It’s a special year for Mount Airy’s Autumn Leaves Festival. The annual event kicks off its 50th year on today.
Yvonne Nichols, who organizes the event for the Greater Mount Airy Chamber of Commerce, said that in 1966 the chamber’s board of directors had a vision.
“They saw all the traffic coming up (U.S.) 52 and thought it could benefit our area to hold an event,” said Nichols.
She said though the event has changed some in its 50 years, the vision is still alive. The Autumn Leaves Festival has become one of the longest-running and most sought-after festivals in the southeastern United States.
She said the 2016 festival has much in store for those who visit. New food and craft vendors will be attending. There will be 21 food and drink vendors and more than 200 booths selling crafts and other products. Vendors will inhabit the streets of downtown Mount Airy, including Main Street, Franklin Street, Independence Boulevard and City Hall Street. The festival area has not changed from that of past years.
Nichols noted crowd favorites such as collard green sandwiches, ground steak sandwiches and Amish brownies will once again be available at the festival. A children’s area, which will include inflatables and train rides, will be set up on City Hall Street.
The festival runs from 9 a.m. until 9 p.m. on Friday and Saturday and from noon until 6 p.m. on Sunday.
An opening ceremony is planned at 11:15 a.m. at the band-stand on Independence Boulevard, said Nichols. The program will include recognition of Dr. Dale Simmons, who had the initial vision for the festival, and a balloon release.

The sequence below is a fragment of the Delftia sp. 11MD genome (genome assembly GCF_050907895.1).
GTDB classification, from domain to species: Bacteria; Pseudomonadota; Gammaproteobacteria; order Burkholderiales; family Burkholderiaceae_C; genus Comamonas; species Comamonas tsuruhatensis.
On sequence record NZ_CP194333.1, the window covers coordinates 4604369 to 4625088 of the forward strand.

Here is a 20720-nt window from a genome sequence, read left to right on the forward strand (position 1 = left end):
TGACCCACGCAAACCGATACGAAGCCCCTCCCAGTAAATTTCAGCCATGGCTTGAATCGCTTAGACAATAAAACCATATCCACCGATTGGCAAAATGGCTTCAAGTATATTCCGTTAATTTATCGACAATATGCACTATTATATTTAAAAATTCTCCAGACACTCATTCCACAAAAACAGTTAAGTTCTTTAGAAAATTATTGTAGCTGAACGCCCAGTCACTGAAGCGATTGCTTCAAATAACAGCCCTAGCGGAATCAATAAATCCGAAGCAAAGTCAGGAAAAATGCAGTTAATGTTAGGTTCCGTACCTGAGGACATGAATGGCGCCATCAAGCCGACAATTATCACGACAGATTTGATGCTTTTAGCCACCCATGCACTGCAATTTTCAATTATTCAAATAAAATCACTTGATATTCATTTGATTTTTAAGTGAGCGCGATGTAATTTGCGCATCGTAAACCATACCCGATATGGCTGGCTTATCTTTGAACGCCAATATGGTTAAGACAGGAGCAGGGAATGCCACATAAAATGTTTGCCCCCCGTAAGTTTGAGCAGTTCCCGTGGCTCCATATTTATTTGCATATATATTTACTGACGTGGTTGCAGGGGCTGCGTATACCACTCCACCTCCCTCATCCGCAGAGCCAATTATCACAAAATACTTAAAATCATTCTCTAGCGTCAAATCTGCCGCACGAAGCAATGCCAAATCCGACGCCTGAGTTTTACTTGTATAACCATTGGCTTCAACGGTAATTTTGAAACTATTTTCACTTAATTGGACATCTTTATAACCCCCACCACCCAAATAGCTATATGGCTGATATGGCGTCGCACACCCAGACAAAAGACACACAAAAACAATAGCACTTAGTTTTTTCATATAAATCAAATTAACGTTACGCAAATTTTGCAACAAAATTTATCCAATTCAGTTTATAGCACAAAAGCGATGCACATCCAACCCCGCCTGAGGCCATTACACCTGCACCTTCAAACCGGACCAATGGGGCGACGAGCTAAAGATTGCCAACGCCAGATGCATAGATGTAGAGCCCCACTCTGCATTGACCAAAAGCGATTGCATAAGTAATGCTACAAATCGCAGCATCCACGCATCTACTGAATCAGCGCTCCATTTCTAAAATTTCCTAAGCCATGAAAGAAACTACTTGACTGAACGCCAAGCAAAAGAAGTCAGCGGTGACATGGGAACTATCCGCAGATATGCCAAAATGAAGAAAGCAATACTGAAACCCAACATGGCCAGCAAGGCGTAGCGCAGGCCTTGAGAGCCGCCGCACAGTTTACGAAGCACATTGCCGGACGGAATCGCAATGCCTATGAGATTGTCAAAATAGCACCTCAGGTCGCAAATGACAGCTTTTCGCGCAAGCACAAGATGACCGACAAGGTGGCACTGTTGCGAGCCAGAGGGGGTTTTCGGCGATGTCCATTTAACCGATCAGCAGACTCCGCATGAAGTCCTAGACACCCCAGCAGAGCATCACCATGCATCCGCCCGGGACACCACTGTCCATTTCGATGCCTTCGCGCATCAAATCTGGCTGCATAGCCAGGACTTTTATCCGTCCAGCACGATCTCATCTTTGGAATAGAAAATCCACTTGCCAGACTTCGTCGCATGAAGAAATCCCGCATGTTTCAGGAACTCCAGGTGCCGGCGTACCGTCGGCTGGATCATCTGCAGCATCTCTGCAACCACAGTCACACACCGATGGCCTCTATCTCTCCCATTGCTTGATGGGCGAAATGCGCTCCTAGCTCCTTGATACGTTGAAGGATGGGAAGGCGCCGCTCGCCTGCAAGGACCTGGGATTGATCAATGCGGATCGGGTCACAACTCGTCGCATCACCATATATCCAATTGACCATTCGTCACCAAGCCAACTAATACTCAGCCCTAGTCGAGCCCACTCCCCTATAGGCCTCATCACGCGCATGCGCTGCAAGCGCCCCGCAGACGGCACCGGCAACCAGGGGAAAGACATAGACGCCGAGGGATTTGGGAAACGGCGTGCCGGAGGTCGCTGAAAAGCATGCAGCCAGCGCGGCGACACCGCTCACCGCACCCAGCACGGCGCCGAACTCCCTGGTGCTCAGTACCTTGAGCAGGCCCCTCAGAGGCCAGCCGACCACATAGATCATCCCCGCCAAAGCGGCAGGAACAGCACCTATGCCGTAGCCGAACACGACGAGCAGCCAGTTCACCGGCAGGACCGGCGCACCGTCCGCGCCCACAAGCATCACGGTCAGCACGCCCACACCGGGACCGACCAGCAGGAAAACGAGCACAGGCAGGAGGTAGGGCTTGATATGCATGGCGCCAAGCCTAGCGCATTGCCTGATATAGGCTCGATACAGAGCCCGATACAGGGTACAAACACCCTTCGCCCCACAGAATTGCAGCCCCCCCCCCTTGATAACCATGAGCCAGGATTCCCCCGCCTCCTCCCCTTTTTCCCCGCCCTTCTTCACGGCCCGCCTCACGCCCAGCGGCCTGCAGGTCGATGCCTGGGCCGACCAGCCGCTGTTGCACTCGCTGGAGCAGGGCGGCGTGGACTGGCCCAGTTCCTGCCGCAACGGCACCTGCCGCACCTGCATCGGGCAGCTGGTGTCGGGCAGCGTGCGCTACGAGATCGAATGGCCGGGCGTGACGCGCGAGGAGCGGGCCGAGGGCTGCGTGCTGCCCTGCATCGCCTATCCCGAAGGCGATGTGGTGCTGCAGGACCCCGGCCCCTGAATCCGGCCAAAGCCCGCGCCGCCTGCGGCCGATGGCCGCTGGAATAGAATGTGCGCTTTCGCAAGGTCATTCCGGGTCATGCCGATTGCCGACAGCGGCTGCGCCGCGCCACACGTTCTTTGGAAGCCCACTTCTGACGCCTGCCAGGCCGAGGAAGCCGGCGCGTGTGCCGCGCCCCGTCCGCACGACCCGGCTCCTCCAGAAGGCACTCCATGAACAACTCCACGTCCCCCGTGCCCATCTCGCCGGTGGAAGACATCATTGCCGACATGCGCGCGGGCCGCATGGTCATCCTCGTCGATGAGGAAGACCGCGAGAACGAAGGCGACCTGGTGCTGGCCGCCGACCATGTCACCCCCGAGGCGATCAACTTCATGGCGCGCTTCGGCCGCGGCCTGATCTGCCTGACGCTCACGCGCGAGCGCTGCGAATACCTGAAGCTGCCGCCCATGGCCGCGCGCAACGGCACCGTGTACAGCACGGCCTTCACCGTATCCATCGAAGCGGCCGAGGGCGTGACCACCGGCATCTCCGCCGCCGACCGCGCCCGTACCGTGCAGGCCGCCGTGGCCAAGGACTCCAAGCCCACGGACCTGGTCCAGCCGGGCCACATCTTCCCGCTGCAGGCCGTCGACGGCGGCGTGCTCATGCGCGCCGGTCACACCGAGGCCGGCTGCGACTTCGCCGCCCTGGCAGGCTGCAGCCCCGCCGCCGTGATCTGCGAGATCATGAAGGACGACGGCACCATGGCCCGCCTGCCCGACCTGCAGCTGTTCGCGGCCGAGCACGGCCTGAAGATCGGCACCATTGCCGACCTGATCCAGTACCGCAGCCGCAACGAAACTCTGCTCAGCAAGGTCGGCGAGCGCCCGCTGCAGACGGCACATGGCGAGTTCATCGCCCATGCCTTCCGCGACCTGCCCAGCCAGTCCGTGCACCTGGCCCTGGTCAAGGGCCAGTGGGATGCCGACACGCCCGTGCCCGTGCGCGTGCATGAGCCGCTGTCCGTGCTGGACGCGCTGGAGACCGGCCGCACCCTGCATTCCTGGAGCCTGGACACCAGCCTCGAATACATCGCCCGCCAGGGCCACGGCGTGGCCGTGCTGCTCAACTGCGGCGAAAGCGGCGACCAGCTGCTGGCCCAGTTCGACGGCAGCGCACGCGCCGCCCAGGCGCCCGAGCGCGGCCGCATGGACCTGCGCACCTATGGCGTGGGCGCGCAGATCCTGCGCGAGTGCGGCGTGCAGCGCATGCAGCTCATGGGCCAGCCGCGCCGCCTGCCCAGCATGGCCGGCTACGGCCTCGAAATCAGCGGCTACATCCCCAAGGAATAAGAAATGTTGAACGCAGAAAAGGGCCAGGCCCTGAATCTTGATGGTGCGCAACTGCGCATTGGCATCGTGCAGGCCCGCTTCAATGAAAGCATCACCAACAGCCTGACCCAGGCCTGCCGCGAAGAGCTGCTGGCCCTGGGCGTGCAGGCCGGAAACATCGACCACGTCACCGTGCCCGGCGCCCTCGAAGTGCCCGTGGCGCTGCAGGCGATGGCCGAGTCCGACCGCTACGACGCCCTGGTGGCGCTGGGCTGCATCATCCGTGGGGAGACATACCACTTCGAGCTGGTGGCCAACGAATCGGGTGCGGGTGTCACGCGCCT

Nichols said for Mount Airy and the surrounding area Autumn Leaves has an impact far beyond providing area residents with the opportunity to purchase one-of-a-kind crafts.
“The total economic impact of the festival is about $8.5 million,” explained Nichols.
She said local hotels fill with guests from out of town, and restaurants and other businesses enjoy increased sales as a result of the festival.
Nichols said the resulting economic impact of the festival could be even greater in 2016 than in prior years.
“The weather is supposed to be wonderful,” stated Nichols.
The 23-year Autumn Leaves veteran noted many festivals which were set to take place last weekend were cancelled due to Hurricane Matthew. Thus, she expects those people who had sought to get out of the house and attend festivals may travel to Mount Airy.
“I look for a lot of people to attend since the weather will be so nice,” remarked Nichols.
Andy Winemiller is a staff writer and may be reached at 415-4698.